Silverton Check in

Check in at Silverton is in a permanent tent, just up a flight of stairs cut out of the snow and ice. I see a sign for rental gear. I need to rent a probe pole, avalanche beacon, and shovel, the bare minimum Silverton requires. I’ve added an avalanche float pack to my rental. Rental gear is out back of the tent, to the school bus moored just above on the hill. Yes, a real school bus.

Probe pole, beacon, shovel, and float pack are handed to me in short order. I’ve never worn a float pack, but figured if the helicopter can drop us off the beaten path, it’s likely worth it in case the snow starts sliding. Float packs are airbags in a backpack. If caught in an avalanche, pull the “oh shit” handle and the pack inflates – helping to keep you on top of the slide.

In theory.

This technology didn’t exist in 2005 the last time I rode Silverton. I’ve never used one, but the brochure of not dying in an avalanche seems nice.

Get a really quick run through of the float pack. Activating, deactivating, how to stow it on the heli, and how to deploy if necessary. Head is spinning a bit, but hey, we’re doing this, and there are no refunds.

Lots of straps, buckles and off-on sequences, which, after a time or two, would make complete sense, but with the pressure of an extreme ski adventure on the other side of an in-the-mountains helicopter ride… a 30-second run through left many doubts. Brent has his own beacon, probe pole and shovel, so he’s hanging back in the tent.

Gear acquired, I head back into the tent to wait for check in and our safety briefing.

The crush of stoked snow-amped up humanity in the tent is adding to the chaos. A few dozen people mill about between the folding table check-in desk and the T-shirt racks. This is check in, retail sales, and a cooler-based-bar all in the same space.

It’s a bit of effort to find a place to stand without being on top of someone else or their equally large gear pile. I find a place in the corner and create a pile, hopefully out of the way, enough.

Brent and I wait in line to begin the helicopter check in.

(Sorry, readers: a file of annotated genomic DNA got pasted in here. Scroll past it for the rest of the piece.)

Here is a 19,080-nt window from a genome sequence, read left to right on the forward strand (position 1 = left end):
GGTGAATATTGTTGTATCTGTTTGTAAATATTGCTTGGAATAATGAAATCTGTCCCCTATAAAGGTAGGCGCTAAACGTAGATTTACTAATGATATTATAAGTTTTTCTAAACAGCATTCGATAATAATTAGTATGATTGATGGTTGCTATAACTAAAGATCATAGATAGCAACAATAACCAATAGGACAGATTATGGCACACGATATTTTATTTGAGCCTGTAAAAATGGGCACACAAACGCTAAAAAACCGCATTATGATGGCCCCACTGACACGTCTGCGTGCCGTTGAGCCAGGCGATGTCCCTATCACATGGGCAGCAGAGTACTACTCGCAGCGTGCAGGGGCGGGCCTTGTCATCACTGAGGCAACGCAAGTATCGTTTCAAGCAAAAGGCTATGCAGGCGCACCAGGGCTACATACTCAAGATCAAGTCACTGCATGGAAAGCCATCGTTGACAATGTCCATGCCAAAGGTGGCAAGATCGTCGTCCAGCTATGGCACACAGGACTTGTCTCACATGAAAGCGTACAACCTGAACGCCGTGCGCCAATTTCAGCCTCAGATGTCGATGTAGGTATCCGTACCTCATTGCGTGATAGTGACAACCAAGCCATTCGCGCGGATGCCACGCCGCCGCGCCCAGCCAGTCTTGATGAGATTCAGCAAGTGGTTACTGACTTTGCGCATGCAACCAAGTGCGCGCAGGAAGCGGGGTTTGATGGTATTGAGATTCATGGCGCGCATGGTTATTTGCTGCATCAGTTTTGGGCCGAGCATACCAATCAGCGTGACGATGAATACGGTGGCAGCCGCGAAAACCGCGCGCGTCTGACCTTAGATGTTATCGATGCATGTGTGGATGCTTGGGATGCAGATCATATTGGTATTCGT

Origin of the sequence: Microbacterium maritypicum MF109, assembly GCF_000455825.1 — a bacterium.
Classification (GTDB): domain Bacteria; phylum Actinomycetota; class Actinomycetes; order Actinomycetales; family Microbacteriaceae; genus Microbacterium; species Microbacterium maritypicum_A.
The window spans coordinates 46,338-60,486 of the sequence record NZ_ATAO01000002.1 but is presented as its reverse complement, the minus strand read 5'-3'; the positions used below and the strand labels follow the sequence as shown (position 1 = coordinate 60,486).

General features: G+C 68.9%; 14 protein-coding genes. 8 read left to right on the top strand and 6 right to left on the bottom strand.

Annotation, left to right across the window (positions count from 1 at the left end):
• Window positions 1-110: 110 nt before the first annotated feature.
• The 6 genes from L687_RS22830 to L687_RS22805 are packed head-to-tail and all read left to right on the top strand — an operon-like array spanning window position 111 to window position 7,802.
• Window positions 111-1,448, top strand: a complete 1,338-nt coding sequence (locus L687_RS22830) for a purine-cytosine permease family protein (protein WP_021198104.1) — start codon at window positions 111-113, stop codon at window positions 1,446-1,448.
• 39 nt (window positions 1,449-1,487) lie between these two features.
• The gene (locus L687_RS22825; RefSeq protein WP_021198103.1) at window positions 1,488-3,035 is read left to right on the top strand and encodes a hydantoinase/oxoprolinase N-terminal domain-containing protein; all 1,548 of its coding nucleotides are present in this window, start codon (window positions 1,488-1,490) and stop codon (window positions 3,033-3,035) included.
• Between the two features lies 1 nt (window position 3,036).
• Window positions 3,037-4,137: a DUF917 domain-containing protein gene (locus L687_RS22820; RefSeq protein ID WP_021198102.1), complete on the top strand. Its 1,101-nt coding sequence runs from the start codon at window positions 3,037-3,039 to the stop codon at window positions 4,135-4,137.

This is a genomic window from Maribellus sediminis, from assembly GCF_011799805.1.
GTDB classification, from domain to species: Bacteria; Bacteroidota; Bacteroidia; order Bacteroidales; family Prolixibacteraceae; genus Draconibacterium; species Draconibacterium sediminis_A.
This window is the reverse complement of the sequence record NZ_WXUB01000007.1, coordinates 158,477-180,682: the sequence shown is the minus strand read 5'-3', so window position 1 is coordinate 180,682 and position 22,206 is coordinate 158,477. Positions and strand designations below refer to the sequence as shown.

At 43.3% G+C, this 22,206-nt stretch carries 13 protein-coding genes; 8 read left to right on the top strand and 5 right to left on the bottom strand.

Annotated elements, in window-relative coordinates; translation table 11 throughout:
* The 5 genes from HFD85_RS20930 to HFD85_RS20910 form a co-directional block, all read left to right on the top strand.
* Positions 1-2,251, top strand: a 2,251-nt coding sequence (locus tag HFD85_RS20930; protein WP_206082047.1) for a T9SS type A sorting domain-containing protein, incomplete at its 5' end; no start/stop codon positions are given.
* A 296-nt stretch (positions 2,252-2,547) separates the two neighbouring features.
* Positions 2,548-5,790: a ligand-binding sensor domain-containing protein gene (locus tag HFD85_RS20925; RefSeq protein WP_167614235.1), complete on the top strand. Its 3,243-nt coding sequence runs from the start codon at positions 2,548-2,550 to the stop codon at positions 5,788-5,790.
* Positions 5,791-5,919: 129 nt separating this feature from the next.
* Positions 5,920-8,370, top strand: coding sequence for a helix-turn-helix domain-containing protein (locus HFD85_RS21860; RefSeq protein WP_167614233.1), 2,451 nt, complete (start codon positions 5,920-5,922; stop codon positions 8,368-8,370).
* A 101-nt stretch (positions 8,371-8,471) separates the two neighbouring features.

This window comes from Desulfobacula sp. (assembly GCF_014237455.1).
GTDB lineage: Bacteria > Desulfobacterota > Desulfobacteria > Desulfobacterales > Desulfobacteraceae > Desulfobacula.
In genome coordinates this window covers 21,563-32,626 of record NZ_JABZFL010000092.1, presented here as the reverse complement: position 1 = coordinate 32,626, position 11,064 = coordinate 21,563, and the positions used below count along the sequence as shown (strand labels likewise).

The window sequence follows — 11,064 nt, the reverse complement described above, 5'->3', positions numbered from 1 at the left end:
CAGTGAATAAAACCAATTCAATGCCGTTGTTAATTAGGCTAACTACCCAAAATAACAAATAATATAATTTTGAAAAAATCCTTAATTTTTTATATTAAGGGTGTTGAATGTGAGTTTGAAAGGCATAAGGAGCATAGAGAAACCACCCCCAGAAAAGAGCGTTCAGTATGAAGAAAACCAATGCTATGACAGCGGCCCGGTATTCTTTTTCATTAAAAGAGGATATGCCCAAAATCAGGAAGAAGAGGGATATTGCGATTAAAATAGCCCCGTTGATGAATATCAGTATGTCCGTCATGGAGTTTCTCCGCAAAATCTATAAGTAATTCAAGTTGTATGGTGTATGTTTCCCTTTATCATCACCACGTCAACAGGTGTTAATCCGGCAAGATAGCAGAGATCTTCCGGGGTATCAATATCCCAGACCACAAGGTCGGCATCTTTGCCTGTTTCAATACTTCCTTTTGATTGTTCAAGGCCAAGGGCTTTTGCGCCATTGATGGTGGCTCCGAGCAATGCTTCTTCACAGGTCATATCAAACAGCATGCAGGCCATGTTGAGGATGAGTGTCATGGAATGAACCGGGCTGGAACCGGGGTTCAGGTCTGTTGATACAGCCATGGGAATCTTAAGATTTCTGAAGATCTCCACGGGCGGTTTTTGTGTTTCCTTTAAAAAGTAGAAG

They find my reservation immediately.

The check in girl flips a page, then looks up at us.

“I can’t find a Brent here.”

Brent nods “The reservation is likely under Pasko.”


I may have fucked up. Big, Time.

“I see Pasko, but no Brent Buck. The helicopters are all fully booked, and our guided trips are full. We might be able to waitlist you?”


Our lack of communication has hit critical mass. I flash to the brutal realization we may have driven more than seven hours for Brent to not be able to ride. If he can’t ride, he’ll likely be sitting in this tent for the rest of the day.

He thought I booked us both. This was not a reservation, it was pre-pay, and I had no idea if anyone was going when I booked. Looking back I can understand our ultra-minimal communication left room for ambiguity.

Shit, shit shit. 

With the intensity and fervor of true genius or complete madness, Brent turns toward me, shrugs and smiles;

“Buck Luck! I’ve got this. Take off, it will work out!”

A guide’s voice booms:

“Everyone on our heli trips, we’re meeting in the parking lot behind the SNO CAT.”

I pick up my gear and shuffle to stand in the parking lot so we can be assembled into teams of eight riders.

Brent is hanging at the tent to see what, if anything, he can hop into today.

The sun is shining, it’s warm, and I have “Shit, shit, shit” going through my head on loop.

We get assembled into our groups of eight. We gave our guides our weights, and after all groups were tallied, our group is the lightest. Being light, we hang out until the helicopter lands to refuel at Silverton’s base. It’s casual and everyone is friendly and introducing themselves. Other groups are hopping on the lift and the heli is picking them up at the top and flying them around.